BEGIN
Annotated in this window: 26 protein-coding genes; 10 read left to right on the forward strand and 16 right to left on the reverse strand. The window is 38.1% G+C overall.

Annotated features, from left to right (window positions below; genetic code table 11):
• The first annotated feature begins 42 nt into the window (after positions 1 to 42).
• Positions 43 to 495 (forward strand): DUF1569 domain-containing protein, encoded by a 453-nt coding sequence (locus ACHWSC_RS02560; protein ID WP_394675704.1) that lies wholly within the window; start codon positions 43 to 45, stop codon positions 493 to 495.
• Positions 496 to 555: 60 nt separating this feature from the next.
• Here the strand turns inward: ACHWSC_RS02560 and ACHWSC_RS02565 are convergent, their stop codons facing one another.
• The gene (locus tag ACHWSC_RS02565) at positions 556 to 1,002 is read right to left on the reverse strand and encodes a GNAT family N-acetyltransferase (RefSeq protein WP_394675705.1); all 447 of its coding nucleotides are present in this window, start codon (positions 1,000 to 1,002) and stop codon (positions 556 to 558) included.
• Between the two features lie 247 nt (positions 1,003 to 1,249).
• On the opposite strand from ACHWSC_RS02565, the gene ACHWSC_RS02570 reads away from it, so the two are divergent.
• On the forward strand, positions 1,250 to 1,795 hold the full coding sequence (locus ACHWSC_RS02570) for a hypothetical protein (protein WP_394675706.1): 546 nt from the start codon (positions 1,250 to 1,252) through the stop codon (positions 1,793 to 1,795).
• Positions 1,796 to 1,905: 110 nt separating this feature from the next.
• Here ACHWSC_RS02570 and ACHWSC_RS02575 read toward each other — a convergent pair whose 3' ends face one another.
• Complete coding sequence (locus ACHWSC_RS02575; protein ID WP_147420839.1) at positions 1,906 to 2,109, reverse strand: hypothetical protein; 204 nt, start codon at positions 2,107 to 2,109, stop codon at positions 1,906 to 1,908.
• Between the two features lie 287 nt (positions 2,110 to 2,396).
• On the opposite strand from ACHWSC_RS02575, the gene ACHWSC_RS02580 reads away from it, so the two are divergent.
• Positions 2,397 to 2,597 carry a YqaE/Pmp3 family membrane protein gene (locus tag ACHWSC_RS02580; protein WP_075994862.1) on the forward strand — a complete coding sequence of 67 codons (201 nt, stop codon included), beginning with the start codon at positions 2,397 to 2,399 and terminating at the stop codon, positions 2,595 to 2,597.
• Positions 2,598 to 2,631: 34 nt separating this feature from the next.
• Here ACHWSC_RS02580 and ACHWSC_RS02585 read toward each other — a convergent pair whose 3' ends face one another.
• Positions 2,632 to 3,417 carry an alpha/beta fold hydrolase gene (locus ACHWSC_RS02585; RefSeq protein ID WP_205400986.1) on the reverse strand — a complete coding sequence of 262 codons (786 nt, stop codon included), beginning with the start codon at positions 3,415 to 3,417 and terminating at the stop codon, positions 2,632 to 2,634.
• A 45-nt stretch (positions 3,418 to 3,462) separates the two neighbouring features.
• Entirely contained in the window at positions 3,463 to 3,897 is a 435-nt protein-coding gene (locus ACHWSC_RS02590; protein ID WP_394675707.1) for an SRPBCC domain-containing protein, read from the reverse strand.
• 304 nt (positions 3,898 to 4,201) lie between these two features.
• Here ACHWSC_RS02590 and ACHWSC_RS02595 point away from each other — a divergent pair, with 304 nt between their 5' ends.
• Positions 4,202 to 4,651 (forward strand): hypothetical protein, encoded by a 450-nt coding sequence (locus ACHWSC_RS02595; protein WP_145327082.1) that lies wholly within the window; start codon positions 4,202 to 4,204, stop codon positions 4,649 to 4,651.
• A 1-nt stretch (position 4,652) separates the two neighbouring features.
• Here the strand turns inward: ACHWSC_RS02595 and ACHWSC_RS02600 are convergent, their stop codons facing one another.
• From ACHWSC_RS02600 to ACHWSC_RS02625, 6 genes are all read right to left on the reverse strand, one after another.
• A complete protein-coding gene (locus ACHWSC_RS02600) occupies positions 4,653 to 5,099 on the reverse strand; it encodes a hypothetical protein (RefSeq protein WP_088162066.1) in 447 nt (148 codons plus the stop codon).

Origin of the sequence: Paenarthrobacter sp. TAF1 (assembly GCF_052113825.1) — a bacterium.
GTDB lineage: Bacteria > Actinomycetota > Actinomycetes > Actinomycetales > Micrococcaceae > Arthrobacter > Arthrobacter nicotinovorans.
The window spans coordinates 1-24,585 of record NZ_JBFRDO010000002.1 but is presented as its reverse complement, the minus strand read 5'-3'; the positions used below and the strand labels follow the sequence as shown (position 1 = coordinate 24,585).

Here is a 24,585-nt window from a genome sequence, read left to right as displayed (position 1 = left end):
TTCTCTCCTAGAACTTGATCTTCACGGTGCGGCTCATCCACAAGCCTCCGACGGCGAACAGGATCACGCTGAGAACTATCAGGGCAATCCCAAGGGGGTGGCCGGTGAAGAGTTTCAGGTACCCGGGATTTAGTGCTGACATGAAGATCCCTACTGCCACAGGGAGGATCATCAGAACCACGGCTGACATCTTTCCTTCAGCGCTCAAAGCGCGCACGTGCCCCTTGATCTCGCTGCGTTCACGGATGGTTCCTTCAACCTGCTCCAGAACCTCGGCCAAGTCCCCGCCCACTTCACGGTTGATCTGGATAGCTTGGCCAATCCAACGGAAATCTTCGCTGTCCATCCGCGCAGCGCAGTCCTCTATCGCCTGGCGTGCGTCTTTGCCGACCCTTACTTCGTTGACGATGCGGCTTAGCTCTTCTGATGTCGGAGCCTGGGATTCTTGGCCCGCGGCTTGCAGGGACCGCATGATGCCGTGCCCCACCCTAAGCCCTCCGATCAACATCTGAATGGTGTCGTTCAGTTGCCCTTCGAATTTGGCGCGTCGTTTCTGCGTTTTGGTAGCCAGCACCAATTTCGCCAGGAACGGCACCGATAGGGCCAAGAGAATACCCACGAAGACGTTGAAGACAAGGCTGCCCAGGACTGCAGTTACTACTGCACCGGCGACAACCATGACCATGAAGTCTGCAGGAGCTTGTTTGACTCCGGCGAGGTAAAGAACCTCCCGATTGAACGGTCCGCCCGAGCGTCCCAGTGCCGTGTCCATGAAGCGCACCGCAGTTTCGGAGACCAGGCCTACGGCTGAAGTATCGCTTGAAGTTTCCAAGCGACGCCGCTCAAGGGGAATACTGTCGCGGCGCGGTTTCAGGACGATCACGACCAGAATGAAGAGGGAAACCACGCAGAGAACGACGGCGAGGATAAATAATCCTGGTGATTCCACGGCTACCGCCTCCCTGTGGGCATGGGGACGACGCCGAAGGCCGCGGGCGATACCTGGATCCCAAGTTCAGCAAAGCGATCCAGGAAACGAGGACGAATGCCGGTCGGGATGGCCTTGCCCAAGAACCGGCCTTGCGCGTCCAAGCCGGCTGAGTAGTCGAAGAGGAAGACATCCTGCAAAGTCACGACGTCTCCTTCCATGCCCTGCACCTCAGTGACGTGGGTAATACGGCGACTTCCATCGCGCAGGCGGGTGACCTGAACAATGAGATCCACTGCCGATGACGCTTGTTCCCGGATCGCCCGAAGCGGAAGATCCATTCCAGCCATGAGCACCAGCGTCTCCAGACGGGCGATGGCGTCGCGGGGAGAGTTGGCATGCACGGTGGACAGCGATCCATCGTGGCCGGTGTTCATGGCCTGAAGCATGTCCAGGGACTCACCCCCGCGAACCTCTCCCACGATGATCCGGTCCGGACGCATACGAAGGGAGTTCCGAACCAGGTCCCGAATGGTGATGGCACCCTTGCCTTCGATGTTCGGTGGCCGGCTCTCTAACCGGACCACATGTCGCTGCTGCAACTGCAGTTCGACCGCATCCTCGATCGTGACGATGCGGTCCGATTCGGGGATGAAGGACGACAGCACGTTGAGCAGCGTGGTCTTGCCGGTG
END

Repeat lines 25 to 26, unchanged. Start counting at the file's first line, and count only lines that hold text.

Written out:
• A 1-nt stretch (position 4,652) separates the two neighbouring features.
• Here the strand turns inward: ACHWSC_RS02595 and ACHWSC_RS02600 are convergent, their stop codons facing one another.